The 54-year-old from Hafizabad in the central Punjab province in Pakistan is a chauffeur in Dubai and has not missed a single match ever since Pakistan was forced to play here due to security fears back home.
On grounds, Zaman drives the fans crazy, chanting slogans for his players. His big moustaches he grows every time a match approaches make him recognizable in every stand he sits.
“It is great fun,” Zaman told AFP. “I love watching cricket and people around me love my attire, the flag, my moustache and my slogans, so I am happy to have this double enjoyment — watching cricket and getting popular.”
Cricket had been a childhood interest for Zaman. His native town, in the Gujranwala district, was known for its export quality rice but the sprawling fields were mainly used for a game of village cricket by youth.
“I used to play a lot of cricket,” remembers Zaman. “Once television came to my village I used to watch cricket for hours and then I got a chance to attend a few games in Lahore before I came here for a living.”
Once Pakistan was forced to play its home series on neutral venues, Zaman along with his friends started to take time off to watch his team play.
“It is deplorable that we can’t hold our cricket in our homeland and problems in Pakistan also make us expatriates sad, but the plus point is that a lot of people here who have nothing for entertainment got the chance of their lives,” said Zaman.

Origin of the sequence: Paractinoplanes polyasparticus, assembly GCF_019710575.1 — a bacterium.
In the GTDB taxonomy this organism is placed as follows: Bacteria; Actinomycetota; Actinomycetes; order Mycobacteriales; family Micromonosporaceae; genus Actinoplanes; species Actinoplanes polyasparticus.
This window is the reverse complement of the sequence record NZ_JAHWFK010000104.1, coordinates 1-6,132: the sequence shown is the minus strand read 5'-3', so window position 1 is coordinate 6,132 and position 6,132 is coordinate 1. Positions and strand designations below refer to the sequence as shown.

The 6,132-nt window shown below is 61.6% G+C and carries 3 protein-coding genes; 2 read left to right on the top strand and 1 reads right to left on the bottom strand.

And Zaman relishes the prospect of sitting besides Pakistan’s most popular fan Sufi Abdul Jalil, famous as Uncle Cricket — or Chacha Cricket in Urdu — who is also touring here for Pakistan-England Tests and limited over matches.
“I would love to sit with Chacha Cricket,” said Zaman. “In fact the fans have named me Chacha Twenty20 cricket to differentiate me from Jalil who is the doyen of cricket fans in the world.”
Jalil, always dressed in the green Pakistan colour, also permanently holds a green and white Pakistani flag in hand, and was to be found in every match played in Pakistan.
But global recession and lack of sponsors have kept Jalil away from touring along with the Pakistan team. The 62-year-old has toured India, England, Sri Lanka and the West Indies in support of his team.
Like Jalil, Zaman is also getting popular among the players as well.
“He wanted to meet me so I got permission and met him during Pakistan’s practice at the Global cricket academy in Dubai and he seems to be a very passionate fan of our cricket,” said batsman Umar Akmal.
Zaman hopes he watches a game of cricket between Pakistan and India, a dream he has yet to fulfil.
“Maybe in the near future I will get a chance to watch Pakistan play India, because that is what the crowd enjoys the most and slogans come from the core of the heart,” said Zaman, who didn’t get holiday time to attend the World Cup semi-final between the arch-rivals last year.
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